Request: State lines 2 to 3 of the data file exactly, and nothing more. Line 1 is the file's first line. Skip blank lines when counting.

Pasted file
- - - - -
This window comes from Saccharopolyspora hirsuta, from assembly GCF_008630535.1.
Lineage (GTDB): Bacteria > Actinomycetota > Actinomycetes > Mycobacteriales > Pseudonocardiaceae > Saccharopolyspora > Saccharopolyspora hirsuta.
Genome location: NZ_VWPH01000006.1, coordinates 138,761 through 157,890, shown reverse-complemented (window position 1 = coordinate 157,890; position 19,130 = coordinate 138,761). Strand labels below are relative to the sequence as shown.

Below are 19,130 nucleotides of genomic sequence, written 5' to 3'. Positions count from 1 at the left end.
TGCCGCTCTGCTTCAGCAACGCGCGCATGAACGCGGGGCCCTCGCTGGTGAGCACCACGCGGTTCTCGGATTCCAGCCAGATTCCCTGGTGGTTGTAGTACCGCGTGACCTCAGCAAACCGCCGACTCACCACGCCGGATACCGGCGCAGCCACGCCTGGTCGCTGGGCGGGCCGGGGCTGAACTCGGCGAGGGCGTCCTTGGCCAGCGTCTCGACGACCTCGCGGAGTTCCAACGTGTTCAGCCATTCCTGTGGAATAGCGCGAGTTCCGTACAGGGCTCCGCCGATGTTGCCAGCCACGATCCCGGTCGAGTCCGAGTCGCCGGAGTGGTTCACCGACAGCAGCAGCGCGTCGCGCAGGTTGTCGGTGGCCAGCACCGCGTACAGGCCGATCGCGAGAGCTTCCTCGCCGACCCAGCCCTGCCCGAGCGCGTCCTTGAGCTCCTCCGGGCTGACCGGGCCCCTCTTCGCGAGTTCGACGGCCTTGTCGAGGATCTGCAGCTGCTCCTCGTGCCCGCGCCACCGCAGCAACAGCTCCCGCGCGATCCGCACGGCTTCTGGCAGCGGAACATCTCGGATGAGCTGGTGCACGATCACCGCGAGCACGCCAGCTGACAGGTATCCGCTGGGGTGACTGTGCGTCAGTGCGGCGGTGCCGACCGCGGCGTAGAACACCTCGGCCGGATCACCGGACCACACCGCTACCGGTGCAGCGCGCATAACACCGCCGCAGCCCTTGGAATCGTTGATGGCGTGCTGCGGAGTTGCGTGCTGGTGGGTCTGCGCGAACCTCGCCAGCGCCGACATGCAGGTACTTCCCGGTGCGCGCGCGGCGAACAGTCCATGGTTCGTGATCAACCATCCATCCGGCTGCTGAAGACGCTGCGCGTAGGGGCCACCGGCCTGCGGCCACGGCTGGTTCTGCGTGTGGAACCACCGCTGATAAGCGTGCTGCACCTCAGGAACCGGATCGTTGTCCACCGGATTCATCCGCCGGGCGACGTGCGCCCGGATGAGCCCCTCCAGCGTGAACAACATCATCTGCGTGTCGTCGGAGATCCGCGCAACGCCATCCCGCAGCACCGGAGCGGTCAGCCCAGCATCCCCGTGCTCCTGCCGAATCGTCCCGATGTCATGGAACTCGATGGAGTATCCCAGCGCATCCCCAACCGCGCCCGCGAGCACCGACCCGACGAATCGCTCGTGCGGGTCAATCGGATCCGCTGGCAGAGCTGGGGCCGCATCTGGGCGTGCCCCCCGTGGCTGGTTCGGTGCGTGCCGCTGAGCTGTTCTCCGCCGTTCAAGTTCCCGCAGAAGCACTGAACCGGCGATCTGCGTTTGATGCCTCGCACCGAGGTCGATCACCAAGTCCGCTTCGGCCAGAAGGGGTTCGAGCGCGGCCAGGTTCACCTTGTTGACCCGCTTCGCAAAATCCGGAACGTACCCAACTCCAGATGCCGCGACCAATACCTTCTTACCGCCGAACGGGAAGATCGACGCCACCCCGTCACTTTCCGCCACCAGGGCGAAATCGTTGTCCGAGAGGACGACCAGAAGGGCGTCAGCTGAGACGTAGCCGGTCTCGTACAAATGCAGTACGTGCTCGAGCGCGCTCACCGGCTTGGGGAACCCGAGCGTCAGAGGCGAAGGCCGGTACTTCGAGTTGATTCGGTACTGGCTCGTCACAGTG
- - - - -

Lineage (GTDB): Bacteria > Actinomycetota > Actinomycetes > Mycobacteriales > Pseudonocardiaceae > Saccharopolyspora > Saccharopolyspora hirsuta.
Genome location: NZ_VWPH01000006.1, coordinates 138,761 through 157,890, shown reverse-complemented (window position 1 = coordinate 157,890; position 19,130 = coordinate 138,761). Strand labels below are relative to the sequence as shown.